Are You Experiencing Paralysis by Analysis?

Research explains how making fewer and wiser decisions boosts our well-being.

Posted Sep 30, 2020

Source: Pexels

It’s common to feel overwhelmed and out of control with so much going on in our lives. So many things are competing for our attention: family, work, household duties, and the list goes on. And on. Naturally, it’s hard to focus on what to do.

Additionally, we may feel that we need to do everything perfectly. Between all the choices and this unrealistic goal of perfection, we may feel extreme pressure, freeze up, and end up doing nothing at all. 

Sound familiar? If so, you’re not alone. 

Fortunately, social psychologist Barry Schwartz’s research can help us get unstuck, be proactive, and make positive choices. He has helped countless people (including us) understand how to make wiser decisions in order to increase our well-being. 

Are you a maximizer or a satisficer?

One of the first things we suggest you do is find out whether you’re a  “maximizer” — someone who always strives to make the best possible choice or a “satisficer” — someone who’s happy with “good enough.” Schwartz devised a test to help you determine which one you are. 

Suffice it to say, when I (Suzie) first took the test over a decade ago my results didn’t surprise me. According to Schwartz’s scale, I was a solid maximizer, which matched my own personal narrative of never being satisfied with “good enough.” 

While I didn’t have a name for it at the time, I always prided myself on being a “maximizer” and never “settling” in life. I was beaming at having apparently aced the Maximizer test. Until I learned that it wasn’t necessarily such a good thing. In fact, I learned that my natural tendencies might actually decrease my well-being.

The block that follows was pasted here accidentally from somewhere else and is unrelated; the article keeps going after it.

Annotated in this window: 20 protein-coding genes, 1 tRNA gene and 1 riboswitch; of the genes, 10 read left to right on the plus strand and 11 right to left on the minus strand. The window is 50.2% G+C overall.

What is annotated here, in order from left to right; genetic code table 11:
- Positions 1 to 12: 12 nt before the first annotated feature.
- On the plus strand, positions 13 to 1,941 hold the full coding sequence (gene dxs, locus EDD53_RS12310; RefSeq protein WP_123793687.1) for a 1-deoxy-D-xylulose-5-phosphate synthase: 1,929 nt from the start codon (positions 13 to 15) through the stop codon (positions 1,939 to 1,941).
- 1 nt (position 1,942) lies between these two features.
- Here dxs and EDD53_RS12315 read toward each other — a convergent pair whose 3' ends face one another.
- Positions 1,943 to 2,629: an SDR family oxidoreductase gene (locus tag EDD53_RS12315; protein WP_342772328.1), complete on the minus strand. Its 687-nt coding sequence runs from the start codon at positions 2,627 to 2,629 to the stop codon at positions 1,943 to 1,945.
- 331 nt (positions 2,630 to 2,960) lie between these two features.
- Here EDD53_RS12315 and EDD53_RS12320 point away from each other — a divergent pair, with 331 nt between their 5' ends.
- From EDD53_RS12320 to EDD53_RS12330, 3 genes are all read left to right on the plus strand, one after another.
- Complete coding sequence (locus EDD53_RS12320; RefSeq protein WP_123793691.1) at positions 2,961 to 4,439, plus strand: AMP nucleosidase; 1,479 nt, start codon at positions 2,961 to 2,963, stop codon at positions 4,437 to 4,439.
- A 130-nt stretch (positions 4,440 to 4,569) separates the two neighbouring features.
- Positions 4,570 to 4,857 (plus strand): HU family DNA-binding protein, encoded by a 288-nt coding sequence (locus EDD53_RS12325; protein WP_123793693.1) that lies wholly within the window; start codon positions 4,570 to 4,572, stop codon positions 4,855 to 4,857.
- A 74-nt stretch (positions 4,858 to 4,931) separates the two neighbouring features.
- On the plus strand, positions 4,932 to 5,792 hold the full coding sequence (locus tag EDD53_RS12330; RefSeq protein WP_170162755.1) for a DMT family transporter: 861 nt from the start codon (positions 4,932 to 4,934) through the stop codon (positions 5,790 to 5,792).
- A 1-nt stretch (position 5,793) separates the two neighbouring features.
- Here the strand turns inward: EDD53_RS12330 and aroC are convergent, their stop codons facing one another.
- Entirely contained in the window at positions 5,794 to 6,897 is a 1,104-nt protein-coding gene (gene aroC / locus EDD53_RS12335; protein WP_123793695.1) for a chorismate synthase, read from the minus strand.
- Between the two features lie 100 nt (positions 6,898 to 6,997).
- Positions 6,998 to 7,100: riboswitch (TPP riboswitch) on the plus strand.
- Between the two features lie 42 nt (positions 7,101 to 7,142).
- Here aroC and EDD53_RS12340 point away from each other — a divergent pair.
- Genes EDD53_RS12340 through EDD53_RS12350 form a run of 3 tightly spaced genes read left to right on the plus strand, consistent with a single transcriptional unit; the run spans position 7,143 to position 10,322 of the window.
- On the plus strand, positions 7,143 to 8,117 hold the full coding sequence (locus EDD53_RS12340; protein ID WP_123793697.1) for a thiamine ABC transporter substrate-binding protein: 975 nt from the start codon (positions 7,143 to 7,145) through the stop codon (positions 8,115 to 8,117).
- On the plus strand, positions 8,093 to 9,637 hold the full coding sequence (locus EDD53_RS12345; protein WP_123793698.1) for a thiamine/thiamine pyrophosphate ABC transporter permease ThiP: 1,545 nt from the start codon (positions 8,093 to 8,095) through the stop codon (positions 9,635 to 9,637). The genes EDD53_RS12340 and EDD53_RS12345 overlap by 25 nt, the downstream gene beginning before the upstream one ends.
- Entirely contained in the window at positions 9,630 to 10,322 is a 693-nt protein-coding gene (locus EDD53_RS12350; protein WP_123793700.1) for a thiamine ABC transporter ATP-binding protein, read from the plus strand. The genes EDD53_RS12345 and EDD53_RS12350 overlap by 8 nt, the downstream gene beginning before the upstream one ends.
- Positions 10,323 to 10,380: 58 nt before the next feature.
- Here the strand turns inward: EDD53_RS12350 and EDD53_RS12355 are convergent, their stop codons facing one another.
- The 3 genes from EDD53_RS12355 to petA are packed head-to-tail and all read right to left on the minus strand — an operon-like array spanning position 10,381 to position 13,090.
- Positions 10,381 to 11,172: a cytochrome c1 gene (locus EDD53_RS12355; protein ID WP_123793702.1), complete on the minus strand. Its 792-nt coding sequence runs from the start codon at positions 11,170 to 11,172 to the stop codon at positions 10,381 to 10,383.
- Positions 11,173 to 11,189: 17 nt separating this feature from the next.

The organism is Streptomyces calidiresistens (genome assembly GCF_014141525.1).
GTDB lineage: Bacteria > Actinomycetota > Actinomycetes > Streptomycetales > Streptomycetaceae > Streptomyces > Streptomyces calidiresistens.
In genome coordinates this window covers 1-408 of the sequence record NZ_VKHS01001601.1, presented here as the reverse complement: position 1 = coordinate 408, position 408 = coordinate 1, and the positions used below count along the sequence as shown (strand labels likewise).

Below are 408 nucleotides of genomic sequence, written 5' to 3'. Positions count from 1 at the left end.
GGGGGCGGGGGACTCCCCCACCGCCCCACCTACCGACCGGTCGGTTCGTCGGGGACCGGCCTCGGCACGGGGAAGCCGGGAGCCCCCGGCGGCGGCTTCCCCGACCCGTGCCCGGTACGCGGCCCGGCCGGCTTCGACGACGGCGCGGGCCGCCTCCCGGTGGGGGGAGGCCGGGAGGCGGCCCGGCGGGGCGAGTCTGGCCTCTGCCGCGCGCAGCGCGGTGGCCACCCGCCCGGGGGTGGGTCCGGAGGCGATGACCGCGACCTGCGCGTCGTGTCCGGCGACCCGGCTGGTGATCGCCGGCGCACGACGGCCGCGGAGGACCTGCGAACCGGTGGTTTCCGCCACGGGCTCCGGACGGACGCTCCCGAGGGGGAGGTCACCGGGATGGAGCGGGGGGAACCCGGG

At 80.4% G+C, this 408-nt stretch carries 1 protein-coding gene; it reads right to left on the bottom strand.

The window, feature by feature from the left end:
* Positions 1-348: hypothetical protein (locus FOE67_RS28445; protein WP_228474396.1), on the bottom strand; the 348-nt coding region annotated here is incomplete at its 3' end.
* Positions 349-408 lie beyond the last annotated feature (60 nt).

I discovered that the greatest maximizers are the least happy with the fruits of their efforts. They also tend to brood or ruminate more than satisficers do. Yikes! 

Compounding this problem of maximizing is living in an increasingly multiple-choice society in today’s world. When I took the test, I was living in New York, the city with probably the most number of options than anywhere else in the world for what you want. Based on my newfound discovery, I was determined to try to change my decision-making ways and incorporate some rules into my life in order to increase my overall satisfaction and well-being.  

The paradox of choice

The concept of choice in a society with limitless options is a double-edged sword. While autonomy and freedom are qualities essential to happiness, sometimes having to make so many decisions actually decreases our happiness by adding undue stress.  

After all, just how many options do we really need when it comes to simple things like ice cream flavors? Or shampoo types? Balance is key.  

Having so many choices sometimes decreases our enjoyment because we may fear we made the wrong decision.
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Too much choice “no longer liberates but debilitates,” Schwartz argues.  

He eloquently describes how choice is essential to autonomy but people often don’t know what to choose. The good news is that through information and training we can help make better choices about “the things that matter.”  

What matters most is “how we feel about the decisions we make” not necessarily the decision itself. And what counts when we assess the quality of the decision is our subjective, not objective experience.  

Armed with this knowledge at the time, I set out on a mission to only spend more time on making choices about the things that matter in my life and worked hard to transition to becoming a satisficer in most areas of my life.